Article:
Politics & Policy

What a Waste

Congressional pork barons squander vital Pentagon resources.

American GIs survive on modest salaries and fight with aging equipment. Some 5,000 military families are on food stamps. The Army suffers a $3.3 billion shortfall in basic ammunition. Maintenance problems grounded one third of Marine Corps aircraft last August.

Meanwhile, a warship grows in Pascagoula. Senate Majority Leader Trent Lott (R., Miss.) added $460 million to this fiscal year’s defense budget for an LHD-8 Navy amphibious assault ship the Pentagon never requested. Since FY 2000, Lott has earmarked $835 million for this vessel, thus benefiting his neighbors and donors at the Ingalls Shipyard. In fact, from his front porch, Lott can watch his toy boat being built.

“Pork is in the eye of the beholder,” Lott recently explained to reporters. “Where I’m from, that’s federal programs that go north of Memphis.”

With this faintly sketched profile in courage leading the Senate, it’s no wonder that the defense budget brims with shiny objects inserted on Capitol Hill. The GOP Congress treats the Pentagon budget as a camouflaged community chest whose contents delight constituents at the expense of national security.

Citizens Against Government Waste, a Washington-based watchdog group, found $9.6 billion in pork in the fiscal 2001 budget, up 7 percent from last year’s total. A 96-page printout CAGW generated details 1,147 projects that the Pentagon never solicited. Some appear legitimate, such as $2 million for an Air Force hazardous-gas detection program, $2.5 million for a Navy man-overboard indicator and $15 million for Army night-vision devices. But even these seemingly worthwhile initiatives never were weighed against other priorities through the budget process. Members of Congress simply tossed them into the budget like kids lobbing boxes of Nilla Wafers into Mom’s shopping basket.

Between 1978 and 1999, the Air Force requested just five C-130 transports at $50 million each. Congress bought 257 more of these propeller-driven aircraft since they are built in Marietta, Georgia, once represented by Republican ex-congressman Newt Gingrich and former Democratic senator Sam Nunn. This year’s budget includes $164.6 million for additional C-130s. It also features $21 million for a Mississippi-based Civil Air Patrol weather reconnaissance squadron the Air Force does not want and $60 million for a 737 the Navy never proposed.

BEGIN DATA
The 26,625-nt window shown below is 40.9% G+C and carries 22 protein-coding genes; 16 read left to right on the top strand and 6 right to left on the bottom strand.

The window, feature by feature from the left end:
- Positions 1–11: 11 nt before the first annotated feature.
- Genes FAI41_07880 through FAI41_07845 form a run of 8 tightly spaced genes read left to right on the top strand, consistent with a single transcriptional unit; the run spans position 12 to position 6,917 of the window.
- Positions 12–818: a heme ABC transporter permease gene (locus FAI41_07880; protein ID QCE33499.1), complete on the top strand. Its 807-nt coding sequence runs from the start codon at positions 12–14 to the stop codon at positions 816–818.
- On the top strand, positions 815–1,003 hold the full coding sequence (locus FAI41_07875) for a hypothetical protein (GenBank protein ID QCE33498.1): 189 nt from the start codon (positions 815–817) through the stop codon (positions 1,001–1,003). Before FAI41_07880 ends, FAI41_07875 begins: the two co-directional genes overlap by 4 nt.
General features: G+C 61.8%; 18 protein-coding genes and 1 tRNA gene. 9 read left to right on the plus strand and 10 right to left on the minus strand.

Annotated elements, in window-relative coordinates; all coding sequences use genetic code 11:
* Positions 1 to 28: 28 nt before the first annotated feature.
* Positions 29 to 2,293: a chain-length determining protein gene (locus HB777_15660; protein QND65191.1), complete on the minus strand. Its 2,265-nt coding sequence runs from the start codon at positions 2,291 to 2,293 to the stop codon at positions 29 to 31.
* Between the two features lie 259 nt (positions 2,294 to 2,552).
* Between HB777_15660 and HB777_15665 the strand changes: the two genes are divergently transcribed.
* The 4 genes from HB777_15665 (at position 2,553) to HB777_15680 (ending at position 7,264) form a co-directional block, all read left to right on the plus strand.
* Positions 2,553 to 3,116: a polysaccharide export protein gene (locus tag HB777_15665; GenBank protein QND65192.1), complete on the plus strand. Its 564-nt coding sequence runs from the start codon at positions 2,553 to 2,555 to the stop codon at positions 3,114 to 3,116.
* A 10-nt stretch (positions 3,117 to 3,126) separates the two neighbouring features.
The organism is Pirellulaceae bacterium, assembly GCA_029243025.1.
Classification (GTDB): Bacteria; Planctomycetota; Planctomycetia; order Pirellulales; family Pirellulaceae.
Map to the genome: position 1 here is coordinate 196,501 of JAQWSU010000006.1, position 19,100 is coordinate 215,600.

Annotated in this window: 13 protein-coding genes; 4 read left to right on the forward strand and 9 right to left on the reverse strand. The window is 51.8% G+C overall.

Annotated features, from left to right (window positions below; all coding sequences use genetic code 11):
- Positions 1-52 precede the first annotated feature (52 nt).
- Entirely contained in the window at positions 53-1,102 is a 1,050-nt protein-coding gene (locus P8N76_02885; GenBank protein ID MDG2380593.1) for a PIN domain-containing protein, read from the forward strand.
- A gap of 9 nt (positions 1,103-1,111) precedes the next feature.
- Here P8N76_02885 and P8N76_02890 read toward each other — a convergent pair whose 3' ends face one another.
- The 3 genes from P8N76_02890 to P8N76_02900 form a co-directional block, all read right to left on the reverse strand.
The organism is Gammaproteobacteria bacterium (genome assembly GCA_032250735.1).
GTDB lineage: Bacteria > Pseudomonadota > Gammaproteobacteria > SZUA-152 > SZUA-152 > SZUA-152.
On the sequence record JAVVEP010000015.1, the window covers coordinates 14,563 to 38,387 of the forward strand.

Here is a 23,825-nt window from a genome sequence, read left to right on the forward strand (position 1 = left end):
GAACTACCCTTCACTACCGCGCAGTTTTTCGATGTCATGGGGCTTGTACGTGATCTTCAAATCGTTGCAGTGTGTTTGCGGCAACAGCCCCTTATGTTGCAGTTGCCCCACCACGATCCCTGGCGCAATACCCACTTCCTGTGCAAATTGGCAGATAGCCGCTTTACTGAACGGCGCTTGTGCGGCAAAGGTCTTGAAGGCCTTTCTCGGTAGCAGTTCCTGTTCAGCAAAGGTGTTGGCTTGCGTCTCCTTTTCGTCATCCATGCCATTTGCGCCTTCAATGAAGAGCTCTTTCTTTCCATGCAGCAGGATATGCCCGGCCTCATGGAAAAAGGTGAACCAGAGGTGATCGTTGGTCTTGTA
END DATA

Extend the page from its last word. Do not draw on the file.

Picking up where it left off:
Even worse are items that cannot be disguised as defense-related. The Pentagon budget boasts $4 million for dental research, $7 million for a diabetes plan, and $8.7 million for a Navy rural health program. The National Bone Marrow Program costs $34 million, not to mention $100 million for prostate-cancer research and $175 million to study breast cancer. Even if these funds fuel breakthroughs, they do not belong in the Pentagon’s spending plan any more than the Health and Human Services budget should underwrite torpedoes and flame throwers.

Alaska’s Ted Stevens, the Porky Pig of the Senate Republican caucus, slipped in $86.4 million for ventures in his state including $12 million for the High Frequency Active Auroral Research Program. Originally designed to harness the energy of the aurora borealis, HAARP’s new assignment is to heat the ionosphere to facilitate military communications. (Bye-bye, polar ice cap!) This program — worthy of The X-Files — has scored $70 million since 1995. Details are online at www.haarp.alaska.edu.

Ugliest of all are corporate-welfare programs masquerading as defense items. Weyerhaeuser, not Washington, should have spent $2 million on wood-composite technology research. $3 million for “coal-based advanced thermally stable jet fuel” sounds like a job for Arco, not the Air Force. Eco-conscious companies, not taxpayers, should have funded $5.5 million for a “sustainable green manufacturing” scheme.

Dayton, Ohio’s National Center for Industrial Competitiveness costs $1.8 million and is dedicated to “the economic development needs of the Great Lakes Region,” its web page says. Those states’ legislatures should cut taxes instead.

The National Automotive Center in Warren, Michigan won $12.5 million, in part to build a smart truck. As pork-busting Sen. John McCain (R., Ariz.) observed, “the intellect of this truck will be such that it will not only be capable of heating up a burrito, but will also be able to perform advanced calculus while quoting Kirkegaard.”

The culprits here are not the generals and admirals at the Pentagon who wanted none of this nonsense. They would rather devote this money to boosting military readiness and the living conditions of their personnel.

Blame the theoretically thrifty Republican Congress. It continues to spend tax dollars like social democrats on spring break. And if America’s military strength suffers, so what? It’s just other people’s money.

Deroy Murdock is a Manhattan-based Fox News contributor and a contributing editor of National Review Online, and a senior fellow with the London Center for Policy Research.


The Latest